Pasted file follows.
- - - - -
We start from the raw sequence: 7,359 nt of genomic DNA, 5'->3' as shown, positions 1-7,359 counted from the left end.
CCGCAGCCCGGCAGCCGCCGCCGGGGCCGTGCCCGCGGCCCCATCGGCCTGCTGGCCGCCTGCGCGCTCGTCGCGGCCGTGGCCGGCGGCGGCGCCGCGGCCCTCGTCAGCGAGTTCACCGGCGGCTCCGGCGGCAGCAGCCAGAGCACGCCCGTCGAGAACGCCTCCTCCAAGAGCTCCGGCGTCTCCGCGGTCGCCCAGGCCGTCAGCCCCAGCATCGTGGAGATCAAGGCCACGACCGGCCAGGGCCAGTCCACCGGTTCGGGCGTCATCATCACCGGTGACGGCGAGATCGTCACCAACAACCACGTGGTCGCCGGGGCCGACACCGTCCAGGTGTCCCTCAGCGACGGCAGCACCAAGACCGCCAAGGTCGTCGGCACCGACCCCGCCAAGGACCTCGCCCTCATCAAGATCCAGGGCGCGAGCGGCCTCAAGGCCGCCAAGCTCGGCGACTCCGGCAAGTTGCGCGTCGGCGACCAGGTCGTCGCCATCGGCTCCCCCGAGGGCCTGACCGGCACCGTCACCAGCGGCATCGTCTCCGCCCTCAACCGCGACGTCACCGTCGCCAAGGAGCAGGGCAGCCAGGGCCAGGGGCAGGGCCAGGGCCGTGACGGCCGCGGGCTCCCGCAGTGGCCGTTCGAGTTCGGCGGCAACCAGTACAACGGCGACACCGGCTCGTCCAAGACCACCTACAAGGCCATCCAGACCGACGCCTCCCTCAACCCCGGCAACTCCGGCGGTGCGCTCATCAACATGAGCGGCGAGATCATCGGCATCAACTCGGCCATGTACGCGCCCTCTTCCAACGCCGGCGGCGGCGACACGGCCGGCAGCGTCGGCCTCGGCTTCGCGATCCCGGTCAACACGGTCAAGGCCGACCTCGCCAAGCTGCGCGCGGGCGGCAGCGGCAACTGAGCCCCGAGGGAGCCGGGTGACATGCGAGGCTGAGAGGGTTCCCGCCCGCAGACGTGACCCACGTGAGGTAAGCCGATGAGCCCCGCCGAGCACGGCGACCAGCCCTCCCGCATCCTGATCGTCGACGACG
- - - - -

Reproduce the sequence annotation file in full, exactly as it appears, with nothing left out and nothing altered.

We start from the raw sequence: 7,359 nt of genomic DNA, 5'->3' as shown, positions 1-7,359 counted from the left end.
CCGCAGCCCGGCAGCCGCCGCCGGGGCCGTGCCCGCGGCCCCATCGGCCTGCTGGCCGCCTGCGCGCTCGTCGCGGCCGTGGCCGGCGGCGGCGCCGCGGCCCTCGTCAGCGAGTTCACCGGCGGCTCCGGCGGCAGCAGCCAGAGCACGCCCGTCGAGAACGCCTCCTCCAAGAGCTCCGGCGTCTCCGCGGTCGCCCAGGCCGTCAGCCCCAGCATCGTGGAGATCAAGGCCACGACCGGCCAGGGCCAGTCCACCGGTTCGGGCGTCATCATCACCGGTGACGGCGAGATCGTCACCAACAACCACGTGGTCGCCGGGGCCGACACCGTCCAGGTGTCCCTCAGCGACGGCAGCACCAAGACCGCCAAGGTCGTCGGCACCGACCCCGCCAAGGACCTCGCCCTCATCAAGATCCAGGGCGCGAGCGGCCTCAAGGCCGCCAAGCTCGGCGACTCCGGCAAGTTGCGCGTCGGCGACCAGGTCGTCGCCATCGGCTCCCCCGAGGGCCTGACCGGCACCGTCACCAGCGGCATCGTCTCCGCCCTCAACCGCGACGTCACCGTCGCCAAGGAGCAGGGCAGCCAGGGCCAGGGGCAGGGCCAGGGCCGTGACGGCCGCGGGCTCCCGCAGTGGCCGTTCGAGTTCGGCGGCAACCAGTACAACGGCGACACCGGCTCGTCCAAGACCACCTACAAGGCCATCCAGACCGACGCCTCCCTCAACCCCGGCAACTCCGGCGGTGCGCTCATCAACATGAGCGGCGAGATCATCGGCATCAACTCGGCCATGTACGCGCCCTCTTCCAACGCCGGCGGCGGCGACACGGCCGGCAGCGTCGGCCTCGGCTTCGCGATCCCGGTCAACACGGTCAAGGCCGACCTCGCCAAGCTGCGCGCGGGCGGCAGCGGCAACTGAGCCCCGAGGGAGCCGGGTGACATGCGAGGCTGAGAGGGTTCCCGCCCGCAGACGTGACCCACGTGAGGTAAGCCGATGAGCCCCGCCGAGCACGGCGACCAGCCCTCCCGCATCCTGATCGTCGACGACG